So how is the body able to self-regulate acid-base balance in order to maintain pH within the

    normal range? It is accomplished using delicate buffer mechanisms between the respiratoryand renal systems.

    Key Concepts:

    The only 2 ways an acidoticstate can exist is from either toomuch pCO2or too little HCO3.

    The only 2 ways an alkaloticstate can exist is from either too littlepCO2or too much HCO3.

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    Arterial Blood Gas Interpretation

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    The Respiratory (Lungs) Buffer Response

    A normal by-product of cellular metabolism is carbon dioxide (CO2). CO2is carried in theblood to the lungs, where excess CO2combines with water (H2O) to form carbonic acid

    (H2CO3). The blood pH will change according to the level of carbonic acid present. This

    triggers the lungs to either increase or decrease the rate and depth of ventilation until the

    appropriate amount of CO2has been re-established. Activation of the lungs to compensate for

    an imbalance starts to occur within 1 to 3 minutes.

    The Renal (Metabolic) Buffer Response

    In an effort to maintain the pH of the blood within its normal range, the kidneys excrete orretain bicarbonate (HCO3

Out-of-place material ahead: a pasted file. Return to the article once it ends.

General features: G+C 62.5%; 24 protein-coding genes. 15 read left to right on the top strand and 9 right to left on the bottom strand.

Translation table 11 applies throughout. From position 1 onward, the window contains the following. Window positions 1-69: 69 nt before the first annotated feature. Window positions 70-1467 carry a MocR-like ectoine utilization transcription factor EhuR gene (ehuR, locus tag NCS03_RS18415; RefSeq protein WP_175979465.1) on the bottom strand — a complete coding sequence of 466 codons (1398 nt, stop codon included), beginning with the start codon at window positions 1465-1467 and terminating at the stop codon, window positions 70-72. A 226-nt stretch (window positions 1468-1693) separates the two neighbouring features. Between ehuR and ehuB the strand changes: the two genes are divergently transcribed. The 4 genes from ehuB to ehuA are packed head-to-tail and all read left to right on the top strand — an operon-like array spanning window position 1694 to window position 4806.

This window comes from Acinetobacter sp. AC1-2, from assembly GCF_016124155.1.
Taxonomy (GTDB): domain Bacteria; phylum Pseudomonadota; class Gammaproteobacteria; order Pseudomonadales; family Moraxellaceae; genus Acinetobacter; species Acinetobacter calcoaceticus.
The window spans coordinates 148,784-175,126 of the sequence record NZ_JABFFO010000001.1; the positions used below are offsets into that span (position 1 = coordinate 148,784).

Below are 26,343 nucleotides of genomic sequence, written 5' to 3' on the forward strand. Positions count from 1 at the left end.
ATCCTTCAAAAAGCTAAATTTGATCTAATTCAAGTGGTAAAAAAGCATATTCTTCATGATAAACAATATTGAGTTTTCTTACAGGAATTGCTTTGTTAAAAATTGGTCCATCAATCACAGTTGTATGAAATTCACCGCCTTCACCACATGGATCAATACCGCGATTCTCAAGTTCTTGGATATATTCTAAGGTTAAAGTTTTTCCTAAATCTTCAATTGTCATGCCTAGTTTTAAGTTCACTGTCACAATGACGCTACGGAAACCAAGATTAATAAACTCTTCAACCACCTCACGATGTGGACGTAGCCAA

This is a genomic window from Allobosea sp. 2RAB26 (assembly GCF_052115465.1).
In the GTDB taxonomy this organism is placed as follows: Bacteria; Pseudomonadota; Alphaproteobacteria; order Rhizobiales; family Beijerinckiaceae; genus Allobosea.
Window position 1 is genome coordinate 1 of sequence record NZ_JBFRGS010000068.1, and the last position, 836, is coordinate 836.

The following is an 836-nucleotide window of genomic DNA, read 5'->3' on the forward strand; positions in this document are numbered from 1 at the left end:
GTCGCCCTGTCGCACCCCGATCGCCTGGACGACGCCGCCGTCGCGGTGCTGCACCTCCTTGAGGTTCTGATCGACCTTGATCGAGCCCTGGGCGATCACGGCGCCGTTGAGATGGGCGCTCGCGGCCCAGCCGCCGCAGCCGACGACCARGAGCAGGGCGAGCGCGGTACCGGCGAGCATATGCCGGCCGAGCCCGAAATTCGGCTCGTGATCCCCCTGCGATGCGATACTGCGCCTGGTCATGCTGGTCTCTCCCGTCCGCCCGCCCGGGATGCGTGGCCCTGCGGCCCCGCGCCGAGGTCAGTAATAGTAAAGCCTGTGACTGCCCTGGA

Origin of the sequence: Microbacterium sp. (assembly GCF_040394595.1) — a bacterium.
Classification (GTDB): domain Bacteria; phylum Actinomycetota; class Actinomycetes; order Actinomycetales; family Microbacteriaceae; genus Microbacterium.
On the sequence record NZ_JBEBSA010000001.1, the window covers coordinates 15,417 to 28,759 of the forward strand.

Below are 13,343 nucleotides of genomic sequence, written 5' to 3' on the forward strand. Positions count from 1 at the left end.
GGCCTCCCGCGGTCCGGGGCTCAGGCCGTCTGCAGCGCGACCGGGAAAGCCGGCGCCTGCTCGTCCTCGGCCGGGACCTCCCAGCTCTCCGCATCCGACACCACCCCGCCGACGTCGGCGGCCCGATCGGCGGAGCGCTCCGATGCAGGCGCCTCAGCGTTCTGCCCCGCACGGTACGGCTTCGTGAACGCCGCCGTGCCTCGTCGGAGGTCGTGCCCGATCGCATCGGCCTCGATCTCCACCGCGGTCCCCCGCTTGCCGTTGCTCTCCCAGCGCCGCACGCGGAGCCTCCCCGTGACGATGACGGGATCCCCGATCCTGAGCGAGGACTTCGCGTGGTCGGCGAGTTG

-). As the blood pH decreases, the kidneys will compensate by

    retaining HCO3-and as the pH rises, the kidneys excrete HCO3

    -through the urine. Although the

    kidneys provide an excellent means of regulating acid-base balance, the system may take fromhours to days to correct the imbalance. When the respiratory and renal systems are working

    together, they are able to keep the blood pH balanced by maintaining 1 part acid to 20 parts

    base.

    Acid-Base Disorders

    Respiratory Acidosis

    Respiratory acidosis is defined as a pH less than 7.35 with a PaCO2greater than 45 mm Hg.

    Acidosis is caused by an accumulation of CO2 which combines with water in the body to

    produce carbonic acid, thus, lowering the pH of the blood. Any condition that results inhypoventilation can cause respiratory acidosis. These conditions include:

    Central nervous system depression related to head injury Central nervous system depression related to medications such as narcotics, sedatives, or

    anesthesia

    Impaired respiratory muscle function related to spinal cord injury, neuromuscular diseases,or neuromuscular blocking drugs

    Pulmonary disorders such as atelectasis, pneumonia, pneumothorax, pulmonary edema, orbronchial obstruction

    Massive pulmonary embolus Hypoventilation due to pain, chest wall injury/deformity, or abdominal distension

    Signs and Symptoms of Respiratory Acidosis

    Pulmonarydyspnearespiratory distress

    shallow respirations

    Neurologicalheadache

    restlessness

    confusion

    Cardiovascular tachycardia

    dysrhythmias

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    Arterial Blood Gas Interpretation

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    Increasing ventilation will correct respiratory acidosis. The method for achieving this will varywith the cause of hypoventilation. If the patient is unstable, manual ventilation with a bag-

    mask is indicated until the underlying problem can be address